10 | OPUS
development was unusual and strange, the earth welcomed it with open arms. With the nourishing of the liquid ones, and the homes built by the rocks, life progressed quickly, thriving in its new environment. Soon the earth was rocked by thundering footsteps as huge animals walked the earth. Life had truly arrived on Planet Earth.
zelig fok | ceramics VITALITY | 11
jordan bi | photography 12 | OPUS
a pointless discussion daniel zee
Bo and Mo were two baboons of the same zoo. They had been friends ever since they were young. They both considered themselves as intellectuals; they prided themselves for their levels of reasoning and looked down on other animals. As a result, they often conducted conversation with each other to seek intellectual entertainment. “Have you ever considered” said Mo one day, to Bo, “those iPhones, like this one that the girl to our left is holding up to take photos of us right now?” “What about them?” “Imagine that the screen is always changing. Say, you programmed an app that constantly changes the display of the screen, never back to one that was shown before.” “Uh-huh.” “If you stare at it long enough, won’t you end up seeing everything?” “Ah, I see what you’re saying. Because all digital images are only made up of pixels, any sort of image, be it a photo or a text, as long as its size fits within the screen or can be scaled down so, must possess a unique combination of pixels.” “Yes, because it is only a unique arrangement of pixels, after a certain amount of time, you can definitely see a painting of Mona Lisa, the first page of War and Peace, a mouse eating a cat, your own face, the value of Pi to 100 decimal places, the acceptance letter to Harvard and a photo of World War Three in the future just by a systematic color changing algorithm with no intention of producing anything rational whatsoever.”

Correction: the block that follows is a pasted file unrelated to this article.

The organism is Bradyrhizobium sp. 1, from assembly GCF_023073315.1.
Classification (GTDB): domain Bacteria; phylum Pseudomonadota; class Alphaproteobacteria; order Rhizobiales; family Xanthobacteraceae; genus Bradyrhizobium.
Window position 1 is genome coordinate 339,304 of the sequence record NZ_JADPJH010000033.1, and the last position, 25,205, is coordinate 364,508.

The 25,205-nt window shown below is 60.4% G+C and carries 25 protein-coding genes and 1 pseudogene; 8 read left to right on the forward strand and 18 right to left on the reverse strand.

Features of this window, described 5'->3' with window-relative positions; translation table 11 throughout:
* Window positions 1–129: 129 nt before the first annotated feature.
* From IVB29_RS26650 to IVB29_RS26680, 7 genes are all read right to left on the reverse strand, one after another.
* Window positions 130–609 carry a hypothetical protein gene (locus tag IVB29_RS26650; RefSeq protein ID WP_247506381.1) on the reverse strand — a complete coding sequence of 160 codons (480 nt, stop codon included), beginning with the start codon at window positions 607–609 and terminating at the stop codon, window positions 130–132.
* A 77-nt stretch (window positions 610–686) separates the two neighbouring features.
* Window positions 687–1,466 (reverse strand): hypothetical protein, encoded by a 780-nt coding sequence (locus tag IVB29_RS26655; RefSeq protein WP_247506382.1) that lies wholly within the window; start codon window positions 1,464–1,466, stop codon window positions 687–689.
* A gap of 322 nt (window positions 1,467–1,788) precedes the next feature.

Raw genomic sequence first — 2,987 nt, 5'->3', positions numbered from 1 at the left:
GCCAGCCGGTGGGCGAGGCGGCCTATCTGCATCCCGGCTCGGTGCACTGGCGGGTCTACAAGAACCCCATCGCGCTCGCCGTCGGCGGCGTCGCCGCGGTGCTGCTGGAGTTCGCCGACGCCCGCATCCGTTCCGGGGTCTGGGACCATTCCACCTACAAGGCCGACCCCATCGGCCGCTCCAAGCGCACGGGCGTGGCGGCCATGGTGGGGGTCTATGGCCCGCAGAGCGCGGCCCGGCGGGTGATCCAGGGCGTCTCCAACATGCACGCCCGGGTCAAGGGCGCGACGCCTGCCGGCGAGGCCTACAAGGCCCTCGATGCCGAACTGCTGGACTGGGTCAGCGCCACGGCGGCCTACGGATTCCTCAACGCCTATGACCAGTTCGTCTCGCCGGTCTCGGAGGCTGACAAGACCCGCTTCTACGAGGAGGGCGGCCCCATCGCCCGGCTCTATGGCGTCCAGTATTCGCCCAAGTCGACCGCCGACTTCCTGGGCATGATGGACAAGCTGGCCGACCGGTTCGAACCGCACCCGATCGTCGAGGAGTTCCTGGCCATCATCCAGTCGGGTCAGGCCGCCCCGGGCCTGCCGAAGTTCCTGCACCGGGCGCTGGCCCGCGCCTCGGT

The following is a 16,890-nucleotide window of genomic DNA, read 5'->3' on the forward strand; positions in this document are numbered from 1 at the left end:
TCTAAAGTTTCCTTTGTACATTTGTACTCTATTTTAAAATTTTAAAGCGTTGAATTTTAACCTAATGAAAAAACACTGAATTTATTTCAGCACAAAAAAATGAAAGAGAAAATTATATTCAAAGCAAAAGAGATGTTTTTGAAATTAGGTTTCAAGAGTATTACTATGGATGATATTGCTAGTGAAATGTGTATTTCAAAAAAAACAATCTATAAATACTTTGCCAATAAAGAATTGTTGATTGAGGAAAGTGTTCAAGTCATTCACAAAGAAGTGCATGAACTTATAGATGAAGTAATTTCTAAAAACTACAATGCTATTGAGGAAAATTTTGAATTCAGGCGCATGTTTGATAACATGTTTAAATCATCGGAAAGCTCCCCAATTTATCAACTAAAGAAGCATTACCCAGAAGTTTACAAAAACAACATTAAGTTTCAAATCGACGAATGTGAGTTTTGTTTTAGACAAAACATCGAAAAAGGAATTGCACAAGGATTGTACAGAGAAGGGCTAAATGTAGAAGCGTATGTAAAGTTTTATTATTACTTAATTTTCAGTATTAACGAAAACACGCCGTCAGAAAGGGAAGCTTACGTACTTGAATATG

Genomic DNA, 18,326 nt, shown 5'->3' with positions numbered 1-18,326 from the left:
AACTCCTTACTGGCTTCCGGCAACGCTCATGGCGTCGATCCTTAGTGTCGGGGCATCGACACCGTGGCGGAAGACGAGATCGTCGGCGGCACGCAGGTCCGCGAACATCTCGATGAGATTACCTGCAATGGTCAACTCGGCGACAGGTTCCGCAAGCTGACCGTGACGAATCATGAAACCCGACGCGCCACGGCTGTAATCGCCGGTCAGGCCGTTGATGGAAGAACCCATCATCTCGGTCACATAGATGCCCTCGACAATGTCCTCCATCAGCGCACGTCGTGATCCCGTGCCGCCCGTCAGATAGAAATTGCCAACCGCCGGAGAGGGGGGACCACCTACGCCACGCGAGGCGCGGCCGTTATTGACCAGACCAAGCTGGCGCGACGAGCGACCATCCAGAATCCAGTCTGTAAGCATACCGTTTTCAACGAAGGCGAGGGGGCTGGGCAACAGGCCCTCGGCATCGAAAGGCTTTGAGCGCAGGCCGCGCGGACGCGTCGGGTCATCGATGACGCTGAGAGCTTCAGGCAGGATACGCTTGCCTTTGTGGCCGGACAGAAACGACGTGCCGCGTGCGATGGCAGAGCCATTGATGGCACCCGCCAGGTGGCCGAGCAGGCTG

VITALITY | 13